There has been some discussion lately about the future of the Peninsula with mayor Cr Jane Smith and Peninsula Chamber of Commerce president Mr Matthew Wales talking about the need for a renewed urban design.
This may be so, but what is the chamber’s real vision? The Peninsula needs an urban design that benefits the whole community and would include low-rise, mixed-use buildings with active street frontages, more trees and open spaces that will create a better urban amenity than currently exists. It doesn’t need more traffic lights and more layers of car parking. One of the main points of a coherent urban design is the transport system. The Member for Gosford, Ms Liesl Tesch, is on the right track in relation to transport (Peninsula News, January 29), although what is required is future thought on transport and living spaces around the Peninsula that reflects projected climate change, sea level rise and technology.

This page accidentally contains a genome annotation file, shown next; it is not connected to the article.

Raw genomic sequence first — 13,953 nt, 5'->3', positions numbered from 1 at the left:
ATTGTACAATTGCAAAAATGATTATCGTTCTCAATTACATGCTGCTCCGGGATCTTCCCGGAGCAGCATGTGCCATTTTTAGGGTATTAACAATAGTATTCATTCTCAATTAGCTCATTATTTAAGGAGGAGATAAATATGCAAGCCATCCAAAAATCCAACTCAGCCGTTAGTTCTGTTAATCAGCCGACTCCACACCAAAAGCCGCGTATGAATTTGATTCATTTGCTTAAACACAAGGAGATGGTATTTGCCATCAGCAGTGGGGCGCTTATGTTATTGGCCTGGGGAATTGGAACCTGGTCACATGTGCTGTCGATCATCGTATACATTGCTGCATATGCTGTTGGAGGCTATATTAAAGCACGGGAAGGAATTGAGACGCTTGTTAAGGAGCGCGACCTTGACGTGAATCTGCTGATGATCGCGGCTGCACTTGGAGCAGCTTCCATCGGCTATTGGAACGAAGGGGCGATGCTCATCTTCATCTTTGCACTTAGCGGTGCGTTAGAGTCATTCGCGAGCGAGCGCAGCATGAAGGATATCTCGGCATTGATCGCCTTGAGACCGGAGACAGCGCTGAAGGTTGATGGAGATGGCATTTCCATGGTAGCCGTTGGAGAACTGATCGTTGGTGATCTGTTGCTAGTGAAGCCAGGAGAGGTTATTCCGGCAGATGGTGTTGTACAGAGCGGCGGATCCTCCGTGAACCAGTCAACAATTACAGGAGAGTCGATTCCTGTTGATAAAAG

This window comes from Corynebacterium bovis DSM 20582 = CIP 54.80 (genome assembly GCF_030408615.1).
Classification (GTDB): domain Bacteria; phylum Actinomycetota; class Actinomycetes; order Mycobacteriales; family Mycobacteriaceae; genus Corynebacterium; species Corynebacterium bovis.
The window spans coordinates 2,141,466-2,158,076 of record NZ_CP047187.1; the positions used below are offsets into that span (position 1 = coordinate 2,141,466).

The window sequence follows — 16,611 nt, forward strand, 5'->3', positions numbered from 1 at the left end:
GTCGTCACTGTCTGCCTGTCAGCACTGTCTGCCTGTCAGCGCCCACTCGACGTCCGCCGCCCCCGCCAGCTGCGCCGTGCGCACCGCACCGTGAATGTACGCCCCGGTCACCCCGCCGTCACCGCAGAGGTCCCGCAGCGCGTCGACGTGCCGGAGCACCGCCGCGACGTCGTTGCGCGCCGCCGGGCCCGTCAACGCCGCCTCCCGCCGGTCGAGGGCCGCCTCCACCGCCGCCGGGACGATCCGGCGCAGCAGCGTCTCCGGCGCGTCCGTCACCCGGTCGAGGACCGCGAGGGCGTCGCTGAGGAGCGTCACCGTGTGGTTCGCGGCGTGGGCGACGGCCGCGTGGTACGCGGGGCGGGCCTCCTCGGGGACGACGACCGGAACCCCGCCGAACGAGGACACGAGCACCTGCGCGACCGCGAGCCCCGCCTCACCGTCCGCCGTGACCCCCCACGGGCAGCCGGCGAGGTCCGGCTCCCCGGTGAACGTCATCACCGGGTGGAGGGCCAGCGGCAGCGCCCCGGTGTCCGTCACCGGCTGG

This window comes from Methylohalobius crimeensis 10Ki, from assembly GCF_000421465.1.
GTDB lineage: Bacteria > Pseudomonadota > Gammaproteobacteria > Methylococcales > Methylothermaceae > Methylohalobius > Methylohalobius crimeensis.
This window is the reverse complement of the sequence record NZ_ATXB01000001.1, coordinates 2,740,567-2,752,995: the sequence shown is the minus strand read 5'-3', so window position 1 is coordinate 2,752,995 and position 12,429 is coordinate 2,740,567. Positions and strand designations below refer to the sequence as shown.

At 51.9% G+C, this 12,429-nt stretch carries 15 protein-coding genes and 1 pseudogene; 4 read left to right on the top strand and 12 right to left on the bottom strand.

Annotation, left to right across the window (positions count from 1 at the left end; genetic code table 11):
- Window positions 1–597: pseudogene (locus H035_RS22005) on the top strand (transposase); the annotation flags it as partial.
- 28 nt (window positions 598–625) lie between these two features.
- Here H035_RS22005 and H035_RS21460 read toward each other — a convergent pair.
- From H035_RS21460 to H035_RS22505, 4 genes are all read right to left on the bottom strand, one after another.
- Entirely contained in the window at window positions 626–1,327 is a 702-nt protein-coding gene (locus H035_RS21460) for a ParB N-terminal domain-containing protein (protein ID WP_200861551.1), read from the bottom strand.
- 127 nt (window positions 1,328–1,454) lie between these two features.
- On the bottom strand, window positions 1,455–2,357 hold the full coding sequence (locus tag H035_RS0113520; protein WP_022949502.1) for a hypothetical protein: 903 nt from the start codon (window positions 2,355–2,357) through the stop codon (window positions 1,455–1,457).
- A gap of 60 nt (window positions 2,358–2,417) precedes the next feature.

The Peninsula needs a complete solution involving vertically integrated public transport for residents, commuters, school children and the elderly, not one-off projects. One possibility is the implementation of a light rail. Research by a Canberra university has shown utilisation of rapid transit can be successful in urban and regional areas of lower density and can be city-shaping, transforming communities when combined with long-term strategic urban planning.
A trackless light rail such as the ART in China could deliver considerable financial, social and environmental benefits to the area. This includes a flow-on effect to diversifying the economy, improving livability for the community and sustaining the environment by reducing traffic congestion and transport disadvantage, and increasing value capture and health via more walkable suburbs that are connected across the Peninsula.
Smart cities provide active transport, reliable sustainable public transport and urban design that responds to population growth but enhances the livability of locations. The money suggested to be spent on any major car parking project should be utilised in establishing a transport-orientated design project that services the whole of the Peninsula, looking at reducing traffic volumes rather than old engineering paradigms of more cars, more spaces to park them in and more traffic lights.
Email, 7 Feb 2018 Mark Ellis, Woy Woy